May being the Mental Health Awareness Month, I am doing a two-part post on Bipolar Disorder–a mental illness I have witnessed from close quarters and learned to deal with over the years.
As the name suggests, Bipolar Disorder is an illness that alternates between extreme depression on the one hand, and extreme euphoria on the other.The mood swings, the energy levels and the activity of a patient oscillates between extreme highs and extreme lows that makes leading a normal life immensely difficult.
If left untreated, it can play havoc with a person’s Life, career, relationships and overall health.
The episodes of extreme elation, or manic episodes as they are called, can leave the patient sleepless, hyperactive and extremely positive and outgoing.
The episodes of depression, on the other hand, can leave the patient feeling totally negative, with no energy or enthusiasm about anything in Life. It can also make the patient suicidal.
Bipolar disorder does not have a particular cause.
It could be genetic, in that, it could turn up in a person who has a family member ailing from the illness.
It could happen as a result of chemical imbalances in the brain.
And, it could also emerge as a result of hormonal imbalances, or circumstances, like, unbearable stress or a traumatic incident that could trigger the extreme mood swings.
The mood swings related to Bipolar are very unlike the mood swings others experience every once in a while. While a mentally healthy person can get over his/her moods, patients of Bipolar find it difficult to get a handle on their moods.
Their mood swings are severe and they experience either a euphoria (manic phase), hypomania, or a serious bout of depression during an episode.
The manic phase is when it gets tremendously difficult managing the patient as their energy levels are uncontrollably high, as is their aggression.
They find it difficult to focus on one particular task and keep flitting about from one task to another.
The patient has grandiose plans for his/her life. They think big, as in, planning to buy a huge house, or a costly gadget, a high-end vehicle, in short, anything that exudes extravagance.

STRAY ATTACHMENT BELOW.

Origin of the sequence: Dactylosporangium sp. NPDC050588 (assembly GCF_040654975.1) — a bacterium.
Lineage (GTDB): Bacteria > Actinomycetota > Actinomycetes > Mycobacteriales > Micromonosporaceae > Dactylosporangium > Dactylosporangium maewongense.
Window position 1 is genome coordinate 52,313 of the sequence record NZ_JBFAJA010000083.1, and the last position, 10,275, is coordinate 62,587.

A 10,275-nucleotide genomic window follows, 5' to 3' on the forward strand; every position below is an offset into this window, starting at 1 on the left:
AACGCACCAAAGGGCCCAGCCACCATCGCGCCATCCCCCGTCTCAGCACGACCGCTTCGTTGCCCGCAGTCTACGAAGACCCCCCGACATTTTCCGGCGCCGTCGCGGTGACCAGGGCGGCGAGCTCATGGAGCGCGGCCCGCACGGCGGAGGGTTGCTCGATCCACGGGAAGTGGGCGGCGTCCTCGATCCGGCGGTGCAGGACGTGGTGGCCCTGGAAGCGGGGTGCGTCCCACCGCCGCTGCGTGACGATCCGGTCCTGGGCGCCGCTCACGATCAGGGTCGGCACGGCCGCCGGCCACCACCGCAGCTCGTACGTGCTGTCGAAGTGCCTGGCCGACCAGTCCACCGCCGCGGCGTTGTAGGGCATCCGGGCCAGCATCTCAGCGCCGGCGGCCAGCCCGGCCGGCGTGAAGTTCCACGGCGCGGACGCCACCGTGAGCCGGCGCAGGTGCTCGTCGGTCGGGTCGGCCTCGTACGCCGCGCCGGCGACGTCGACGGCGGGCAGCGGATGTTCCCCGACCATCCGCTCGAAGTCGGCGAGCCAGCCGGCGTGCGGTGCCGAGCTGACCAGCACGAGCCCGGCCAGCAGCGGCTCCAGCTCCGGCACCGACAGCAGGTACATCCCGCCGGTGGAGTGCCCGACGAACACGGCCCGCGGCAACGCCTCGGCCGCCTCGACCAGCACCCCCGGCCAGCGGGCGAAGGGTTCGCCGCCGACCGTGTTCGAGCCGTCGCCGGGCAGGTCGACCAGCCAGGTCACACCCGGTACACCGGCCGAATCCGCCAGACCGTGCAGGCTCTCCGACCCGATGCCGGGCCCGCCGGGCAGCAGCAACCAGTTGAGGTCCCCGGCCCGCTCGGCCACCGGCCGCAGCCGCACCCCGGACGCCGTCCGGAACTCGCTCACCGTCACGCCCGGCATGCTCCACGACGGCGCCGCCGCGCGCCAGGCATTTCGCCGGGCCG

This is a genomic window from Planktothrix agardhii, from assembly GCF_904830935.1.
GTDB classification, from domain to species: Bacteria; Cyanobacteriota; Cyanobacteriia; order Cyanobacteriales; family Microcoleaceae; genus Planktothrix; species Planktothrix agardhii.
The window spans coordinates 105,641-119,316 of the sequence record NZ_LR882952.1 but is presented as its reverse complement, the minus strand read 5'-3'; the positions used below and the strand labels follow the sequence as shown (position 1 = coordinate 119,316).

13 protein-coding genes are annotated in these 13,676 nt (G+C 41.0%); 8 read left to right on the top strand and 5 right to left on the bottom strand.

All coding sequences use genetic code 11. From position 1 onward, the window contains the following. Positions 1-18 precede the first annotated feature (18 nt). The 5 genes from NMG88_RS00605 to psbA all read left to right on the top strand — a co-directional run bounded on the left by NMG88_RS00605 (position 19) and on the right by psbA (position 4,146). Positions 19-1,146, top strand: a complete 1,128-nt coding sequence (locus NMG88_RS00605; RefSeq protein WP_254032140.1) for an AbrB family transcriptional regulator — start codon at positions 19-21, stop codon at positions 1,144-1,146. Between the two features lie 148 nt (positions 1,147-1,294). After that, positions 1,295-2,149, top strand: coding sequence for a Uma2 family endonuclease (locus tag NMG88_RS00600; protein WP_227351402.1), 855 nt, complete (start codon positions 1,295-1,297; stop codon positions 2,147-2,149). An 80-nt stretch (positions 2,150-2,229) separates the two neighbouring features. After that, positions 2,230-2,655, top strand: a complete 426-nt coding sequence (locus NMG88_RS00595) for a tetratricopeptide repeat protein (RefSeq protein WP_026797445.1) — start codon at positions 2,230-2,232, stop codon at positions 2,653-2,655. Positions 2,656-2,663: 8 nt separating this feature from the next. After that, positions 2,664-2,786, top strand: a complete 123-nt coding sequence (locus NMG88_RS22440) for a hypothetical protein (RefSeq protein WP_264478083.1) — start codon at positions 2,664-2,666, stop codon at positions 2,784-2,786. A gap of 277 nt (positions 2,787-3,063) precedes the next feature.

Patients in the manic phase often avoid reporting to work or school/college.
They are aggressive, angry, and can lose their temper for the minutest of issues.
They go on a spending spree and (in the words of a Bipolar patient) a Rs 500 note resembles a Rs 5 note, which encourages them to squander it away without a thought. In short, they spend recklessly.
Their confidence levels are at an all-time high, which results in the grand plans and squandering. Their speech is clearly not normal and they speak rapidly and in a loud voice.
They find it difficult to sit still in a place and get excessively restless.
They also find it difficult to sleep and find a mere couple hours of sleep enough.
They also experience hallucinations, and fear that the people around are trying to harm them.
They might display signs of Multiple Personality Disorder and/or schizophrenia while in the manic phase.
Indulgence in drugs, alcohol and smoking is also high in this phase, and any amount of cajoling them to slow down only has a negative effect.
At times, they also experience a high libido, which could lead to promiscuous behaviour.
The depression phase either precedes the manic phase or succeeds it.
The patient in a depressive state finds no meaning in Life.
He spends a lot of time in bed, sleeping away the hours.
No activity excites him and nothing you do can change their mood.
They feel helpless, hopeless, depressed, and despair over everything.
Because of the hopelessness, they worry immensely about every little thing.
Having lost interest in Life, they also find it difficult to eat and, as a result, lose weight and energy.
In the depressive state, too, they find it difficult to attend to their work or studies and prefer staying cooped up in their room. An atmosphere of gloom hangs heavy in their surroundings during this phase.
There is a high chance of suicide in this state if the patient doesn’t receive timely help and treatment.
Although Bipolar Disorder DOES NOT have a cure, all of the above symptoms can be treated with medications, therapy and counselling.
I have witnessed my hubby exhibiting most of the above symptoms when in both the phases–manic and depressive–hence, this post is based on what I have experienced as a care-giver.
In the next part, I will discuss the treatment and care for a Bipolar Disorder patient, which I will be sharing next Friday.
So, do visit Metanoia to know how you can look after your close ones if they are diagnosed with the illness.